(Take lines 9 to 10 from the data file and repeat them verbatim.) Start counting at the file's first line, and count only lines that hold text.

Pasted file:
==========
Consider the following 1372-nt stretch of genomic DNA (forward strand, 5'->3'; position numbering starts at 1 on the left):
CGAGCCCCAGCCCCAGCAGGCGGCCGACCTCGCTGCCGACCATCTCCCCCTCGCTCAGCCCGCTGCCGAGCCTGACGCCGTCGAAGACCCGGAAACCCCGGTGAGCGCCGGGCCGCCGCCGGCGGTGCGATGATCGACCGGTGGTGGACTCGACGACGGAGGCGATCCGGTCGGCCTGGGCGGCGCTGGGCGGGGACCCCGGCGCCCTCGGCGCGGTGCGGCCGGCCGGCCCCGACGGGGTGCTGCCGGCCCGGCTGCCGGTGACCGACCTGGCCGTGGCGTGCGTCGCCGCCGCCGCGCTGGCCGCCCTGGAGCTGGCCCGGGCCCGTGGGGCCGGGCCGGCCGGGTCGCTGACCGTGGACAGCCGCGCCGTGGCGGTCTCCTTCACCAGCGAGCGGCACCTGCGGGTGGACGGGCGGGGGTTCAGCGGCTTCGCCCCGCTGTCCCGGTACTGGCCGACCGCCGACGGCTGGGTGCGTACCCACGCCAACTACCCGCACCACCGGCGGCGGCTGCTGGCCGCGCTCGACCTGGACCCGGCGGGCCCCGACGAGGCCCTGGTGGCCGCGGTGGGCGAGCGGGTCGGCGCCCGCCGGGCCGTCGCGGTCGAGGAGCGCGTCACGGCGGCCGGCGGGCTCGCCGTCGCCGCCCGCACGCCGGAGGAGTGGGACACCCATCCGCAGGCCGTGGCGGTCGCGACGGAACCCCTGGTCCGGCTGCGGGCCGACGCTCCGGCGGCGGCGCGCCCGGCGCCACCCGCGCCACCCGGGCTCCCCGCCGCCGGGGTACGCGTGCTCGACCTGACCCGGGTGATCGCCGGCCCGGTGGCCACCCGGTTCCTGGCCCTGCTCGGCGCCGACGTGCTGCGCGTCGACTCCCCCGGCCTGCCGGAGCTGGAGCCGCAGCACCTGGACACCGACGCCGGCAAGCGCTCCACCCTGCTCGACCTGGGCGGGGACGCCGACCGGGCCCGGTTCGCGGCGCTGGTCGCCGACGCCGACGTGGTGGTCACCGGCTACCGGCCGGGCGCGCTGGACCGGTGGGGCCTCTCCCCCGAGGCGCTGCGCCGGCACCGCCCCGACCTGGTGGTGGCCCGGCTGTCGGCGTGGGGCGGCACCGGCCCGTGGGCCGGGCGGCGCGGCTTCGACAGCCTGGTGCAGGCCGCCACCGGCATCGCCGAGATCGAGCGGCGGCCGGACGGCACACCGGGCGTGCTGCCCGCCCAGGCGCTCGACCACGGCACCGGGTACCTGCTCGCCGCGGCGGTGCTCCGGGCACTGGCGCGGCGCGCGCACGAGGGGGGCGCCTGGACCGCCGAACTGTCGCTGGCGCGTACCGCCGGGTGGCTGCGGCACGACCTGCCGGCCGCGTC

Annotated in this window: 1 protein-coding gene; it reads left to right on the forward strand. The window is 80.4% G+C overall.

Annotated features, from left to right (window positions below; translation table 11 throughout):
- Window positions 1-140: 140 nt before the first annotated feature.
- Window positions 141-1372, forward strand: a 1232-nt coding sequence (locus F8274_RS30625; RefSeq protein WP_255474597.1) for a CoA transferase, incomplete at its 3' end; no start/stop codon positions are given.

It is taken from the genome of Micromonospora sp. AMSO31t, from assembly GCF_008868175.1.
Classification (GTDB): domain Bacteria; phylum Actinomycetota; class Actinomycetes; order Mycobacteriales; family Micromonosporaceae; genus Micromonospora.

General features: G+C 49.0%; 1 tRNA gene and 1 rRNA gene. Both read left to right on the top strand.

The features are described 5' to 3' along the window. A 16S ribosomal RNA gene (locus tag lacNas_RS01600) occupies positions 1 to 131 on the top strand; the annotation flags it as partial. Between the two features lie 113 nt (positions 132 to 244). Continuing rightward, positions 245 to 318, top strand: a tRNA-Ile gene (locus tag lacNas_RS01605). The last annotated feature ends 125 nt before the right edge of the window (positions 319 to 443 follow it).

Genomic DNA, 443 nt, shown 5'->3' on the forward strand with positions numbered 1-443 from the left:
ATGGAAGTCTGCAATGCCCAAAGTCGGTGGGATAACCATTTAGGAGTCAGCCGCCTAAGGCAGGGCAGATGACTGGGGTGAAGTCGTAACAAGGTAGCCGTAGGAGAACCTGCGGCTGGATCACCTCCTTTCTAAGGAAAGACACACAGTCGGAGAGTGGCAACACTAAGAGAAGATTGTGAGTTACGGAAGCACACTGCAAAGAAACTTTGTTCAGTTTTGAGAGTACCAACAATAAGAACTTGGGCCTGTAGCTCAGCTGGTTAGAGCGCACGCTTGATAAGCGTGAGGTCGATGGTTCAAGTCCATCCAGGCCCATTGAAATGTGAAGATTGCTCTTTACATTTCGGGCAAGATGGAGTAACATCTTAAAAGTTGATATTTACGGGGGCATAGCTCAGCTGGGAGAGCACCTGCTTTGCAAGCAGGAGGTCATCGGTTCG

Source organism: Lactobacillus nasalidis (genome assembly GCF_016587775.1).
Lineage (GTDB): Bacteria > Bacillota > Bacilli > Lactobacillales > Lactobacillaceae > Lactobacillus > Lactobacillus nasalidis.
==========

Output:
General features: G+C 49.0%; 1 tRNA gene and 1 rRNA gene. Both read left to right on the top strand.

The features are described 5' to 3' along the window. A 16S ribosomal RNA gene (locus tag lacNas_RS01600) occupies positions 1 to 131 on the top strand; the annotation flags it as partial. Between the two features lie 113 nt (positions 132 to 244). Continuing rightward, positions 245 to 318, top strand: a tRNA-Ile gene (locus tag lacNas_RS01605). The last annotated feature ends 125 nt before the right edge of the window (positions 319 to 443 follow it).